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Android users: Microsoft's app aims to ease your switch to Windows Phone

Microsoft is hoping its AppComparison tool will make it easier for Android users to find equivalent Windows Phone apps on the Microsoft Store.

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Microsoft's AppComparison for Android is designed to help Windows 10 switchers. Image: Microsoft

If you're switching from Android to a Lumia 950 but are worried about missing apps, Microsoft has a new Android tool that maps out which apps are and aren't on the Microsoft Store.

Microsoft continues to build its presence on Google Play, this time with an app called AppComparison, which caters to Android handset owners who are tempted by Windows 10 and its new flagship devices, the Lumia 950 and 950XL, but are concerned by the lack of apps on the Microsoft Store.

"AppComparison identifies your favourite Android apps and matches them with apps available from the Microsoft Store," Microsoft says on its Google Play listing.

The software identifies apps installed on an Android device and reveals whether those apps are on the Microsoft Store and if not, whether it has a replacement on the Microsoft Store. As one Android reviewer pointed out, the app suggested a replacement for Google Maps was HERE maps, formerly owned by Nokia.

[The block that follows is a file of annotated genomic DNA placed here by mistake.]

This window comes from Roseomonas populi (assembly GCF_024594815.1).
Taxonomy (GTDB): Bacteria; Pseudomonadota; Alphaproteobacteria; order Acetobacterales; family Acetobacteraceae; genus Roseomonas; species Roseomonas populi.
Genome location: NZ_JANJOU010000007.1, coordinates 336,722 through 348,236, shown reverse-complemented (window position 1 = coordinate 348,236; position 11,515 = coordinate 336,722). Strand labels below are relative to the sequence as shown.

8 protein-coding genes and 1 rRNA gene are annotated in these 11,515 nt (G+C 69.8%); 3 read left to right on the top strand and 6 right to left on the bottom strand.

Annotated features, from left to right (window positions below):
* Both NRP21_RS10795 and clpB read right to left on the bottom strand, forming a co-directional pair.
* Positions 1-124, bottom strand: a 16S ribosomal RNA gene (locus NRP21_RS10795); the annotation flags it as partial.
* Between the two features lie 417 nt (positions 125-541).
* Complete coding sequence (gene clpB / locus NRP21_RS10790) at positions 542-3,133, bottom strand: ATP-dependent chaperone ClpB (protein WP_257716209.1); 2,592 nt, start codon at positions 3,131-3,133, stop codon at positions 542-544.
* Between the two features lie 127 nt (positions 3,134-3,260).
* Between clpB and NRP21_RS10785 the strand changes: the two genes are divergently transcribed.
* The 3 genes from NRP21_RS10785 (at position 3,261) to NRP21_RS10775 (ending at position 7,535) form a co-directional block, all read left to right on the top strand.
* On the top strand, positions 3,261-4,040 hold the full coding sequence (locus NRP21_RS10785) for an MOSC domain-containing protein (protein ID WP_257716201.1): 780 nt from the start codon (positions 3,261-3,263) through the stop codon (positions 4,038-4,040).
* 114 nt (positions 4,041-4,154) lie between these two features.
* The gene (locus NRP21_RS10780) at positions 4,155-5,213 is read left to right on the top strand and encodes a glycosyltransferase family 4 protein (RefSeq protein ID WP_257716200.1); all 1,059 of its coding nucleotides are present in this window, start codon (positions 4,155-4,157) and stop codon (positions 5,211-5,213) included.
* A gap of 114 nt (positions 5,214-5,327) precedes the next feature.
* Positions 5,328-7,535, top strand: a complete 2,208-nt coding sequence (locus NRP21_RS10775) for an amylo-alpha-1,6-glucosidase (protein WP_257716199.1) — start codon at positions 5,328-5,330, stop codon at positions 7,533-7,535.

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Microsoft's app also promises to reveal "some of the most popular Windows Phone applications" available.

Redmond's Android to Windows switcher app follows Apple's debut Android app Move to iOS for Android users who've made the switch to iOS 9. However, given the abundance of apps in the App Store, its main focus is on making it easier to wirelessly move content, such as photos and contacts to an iPhone.

The AppComparison app follows a string of new Android apps Microsoft has published on Google Play besides its core products like Office, OneNote and Outlook.

Some of these include its recently launched Microsoft Hyperlapse app for Android, a time-lapse app similar to Instagram's Hyperlapse for iOS, and its new experimental Arrow Android launcher.

On a wider level Microsoft is aiming to address the app shortage by making it easier for Android developers to port their apps to Windows 10 Mobile.

Earlier this year it showed off a form of emulation that will allow apps written in Java or C++ to be submitted to the Microsoft Store as APK files.

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